Plotting and structuring is hard.

Then comes writing the first draft. Some writers like to barrel through the first draft from start to finish so they’ve got the material in hand. Some writers need to edit first draft, day by day, as they go along. After years of writing, I’ve reached a compromise between these two methods. The temptation to revise daily is often irresistible; I like to see coherent material before I proceed. But I’ve finished enough drafts to know that material I labored over sometimes needs substantial revision anyway. Sometimes gets tossed entirely. (Sigh.) So your time, I think, is more productively spent if you don’t worry too much about perfection. This is your first draft, after all.

Writing first draft is really hard.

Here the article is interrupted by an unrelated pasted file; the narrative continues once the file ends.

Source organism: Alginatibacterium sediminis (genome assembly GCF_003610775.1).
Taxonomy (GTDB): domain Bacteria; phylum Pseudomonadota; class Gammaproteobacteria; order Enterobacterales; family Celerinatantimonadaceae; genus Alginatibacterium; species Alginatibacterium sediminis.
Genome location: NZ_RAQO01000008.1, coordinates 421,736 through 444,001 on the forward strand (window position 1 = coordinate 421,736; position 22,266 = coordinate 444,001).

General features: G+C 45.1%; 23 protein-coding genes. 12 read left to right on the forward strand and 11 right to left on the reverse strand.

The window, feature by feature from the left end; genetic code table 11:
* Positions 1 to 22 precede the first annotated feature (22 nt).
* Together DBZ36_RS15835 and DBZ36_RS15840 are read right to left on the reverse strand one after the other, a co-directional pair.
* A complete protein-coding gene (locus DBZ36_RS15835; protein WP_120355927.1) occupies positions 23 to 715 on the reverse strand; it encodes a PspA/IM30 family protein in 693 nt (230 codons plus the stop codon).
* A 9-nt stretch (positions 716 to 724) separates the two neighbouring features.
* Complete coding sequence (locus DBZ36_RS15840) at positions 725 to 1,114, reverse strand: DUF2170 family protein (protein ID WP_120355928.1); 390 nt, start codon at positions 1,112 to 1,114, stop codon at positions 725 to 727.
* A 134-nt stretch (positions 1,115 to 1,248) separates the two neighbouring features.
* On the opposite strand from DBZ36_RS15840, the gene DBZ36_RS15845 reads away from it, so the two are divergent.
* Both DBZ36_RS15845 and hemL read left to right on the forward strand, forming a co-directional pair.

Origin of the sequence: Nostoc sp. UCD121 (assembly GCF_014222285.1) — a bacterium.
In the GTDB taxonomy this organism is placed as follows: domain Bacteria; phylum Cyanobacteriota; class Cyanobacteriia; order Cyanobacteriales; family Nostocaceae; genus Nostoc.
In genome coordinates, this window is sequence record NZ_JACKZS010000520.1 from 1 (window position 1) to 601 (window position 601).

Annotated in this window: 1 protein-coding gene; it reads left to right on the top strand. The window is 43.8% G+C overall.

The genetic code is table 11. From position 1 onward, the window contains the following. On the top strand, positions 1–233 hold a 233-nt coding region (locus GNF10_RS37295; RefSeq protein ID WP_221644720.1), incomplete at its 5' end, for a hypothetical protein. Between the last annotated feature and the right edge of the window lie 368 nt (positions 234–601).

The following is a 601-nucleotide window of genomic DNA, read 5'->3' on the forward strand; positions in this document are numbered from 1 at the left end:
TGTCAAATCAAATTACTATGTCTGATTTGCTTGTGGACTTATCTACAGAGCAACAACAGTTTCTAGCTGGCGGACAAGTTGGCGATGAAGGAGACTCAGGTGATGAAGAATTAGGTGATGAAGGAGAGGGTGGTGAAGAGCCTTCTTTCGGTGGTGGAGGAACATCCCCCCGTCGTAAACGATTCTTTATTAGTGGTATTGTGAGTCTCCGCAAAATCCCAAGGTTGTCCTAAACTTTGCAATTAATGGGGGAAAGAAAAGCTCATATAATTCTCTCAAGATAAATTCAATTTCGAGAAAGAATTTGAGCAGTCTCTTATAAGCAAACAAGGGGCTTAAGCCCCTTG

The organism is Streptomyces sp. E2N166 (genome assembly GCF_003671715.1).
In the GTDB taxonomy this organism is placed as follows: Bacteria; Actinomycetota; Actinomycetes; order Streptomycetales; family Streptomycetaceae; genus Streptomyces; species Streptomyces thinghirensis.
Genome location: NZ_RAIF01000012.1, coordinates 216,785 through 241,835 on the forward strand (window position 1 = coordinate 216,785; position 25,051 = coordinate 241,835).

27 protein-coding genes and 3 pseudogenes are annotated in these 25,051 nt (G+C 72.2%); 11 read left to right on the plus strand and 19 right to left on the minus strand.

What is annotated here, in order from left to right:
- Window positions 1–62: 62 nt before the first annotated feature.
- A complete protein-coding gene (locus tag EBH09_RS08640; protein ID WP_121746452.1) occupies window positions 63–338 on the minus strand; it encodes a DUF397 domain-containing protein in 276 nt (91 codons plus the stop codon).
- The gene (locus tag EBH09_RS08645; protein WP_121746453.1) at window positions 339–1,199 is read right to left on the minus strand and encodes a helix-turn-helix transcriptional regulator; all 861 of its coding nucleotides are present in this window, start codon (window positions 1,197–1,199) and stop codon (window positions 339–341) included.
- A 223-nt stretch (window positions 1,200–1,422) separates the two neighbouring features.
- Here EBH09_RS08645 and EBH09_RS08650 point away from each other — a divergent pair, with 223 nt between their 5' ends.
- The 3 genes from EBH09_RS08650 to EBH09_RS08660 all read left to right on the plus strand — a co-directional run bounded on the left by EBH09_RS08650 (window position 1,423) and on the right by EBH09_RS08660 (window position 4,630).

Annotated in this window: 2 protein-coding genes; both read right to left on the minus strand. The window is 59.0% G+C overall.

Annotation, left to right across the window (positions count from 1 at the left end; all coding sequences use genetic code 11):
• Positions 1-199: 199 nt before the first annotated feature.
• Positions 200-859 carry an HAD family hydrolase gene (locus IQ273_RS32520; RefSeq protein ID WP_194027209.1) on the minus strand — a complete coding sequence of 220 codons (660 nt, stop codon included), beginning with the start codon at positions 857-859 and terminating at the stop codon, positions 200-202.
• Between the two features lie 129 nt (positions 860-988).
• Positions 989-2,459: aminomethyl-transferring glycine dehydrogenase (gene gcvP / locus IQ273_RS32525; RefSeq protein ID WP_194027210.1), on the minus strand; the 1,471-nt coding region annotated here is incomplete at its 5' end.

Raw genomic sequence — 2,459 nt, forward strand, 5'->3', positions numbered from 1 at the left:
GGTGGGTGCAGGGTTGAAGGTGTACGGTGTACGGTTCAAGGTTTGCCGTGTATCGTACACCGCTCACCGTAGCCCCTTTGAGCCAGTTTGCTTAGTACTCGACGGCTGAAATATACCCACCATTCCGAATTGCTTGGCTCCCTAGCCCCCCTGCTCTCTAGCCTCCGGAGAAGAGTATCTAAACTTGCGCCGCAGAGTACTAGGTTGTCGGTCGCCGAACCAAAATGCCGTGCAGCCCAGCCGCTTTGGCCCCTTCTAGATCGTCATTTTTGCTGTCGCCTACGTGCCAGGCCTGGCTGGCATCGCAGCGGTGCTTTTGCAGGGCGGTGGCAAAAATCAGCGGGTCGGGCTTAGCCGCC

Now you must remove your cool black poet’s beret and don an industrial hardhat because you must edit your first draft. When I say “edit,” I don’t merely mean revising draft language, though that’s certainly part of the process. You must look at the overall book and figure out what works structurally, what doesn’t. Your characters may have revealed aspects of themselves you didn’t realize at first (the best characters often do because in your fictional world, they’ve literally come alive.) You must be brutal with your writer self. If a lovely, lyrical passage is unnecessary backstory that slows the action, you must kiss it goodbye.

Editing is really, really hard. Editing often continues over many drafts. There’s a lot of wasted ink and paper to recycle. (Double sigh.)

At some happy point, you look at your book and declare, “It’s done! Off to a publisher, oh you who have consumed precious hours of my life! Go forth and prosper!”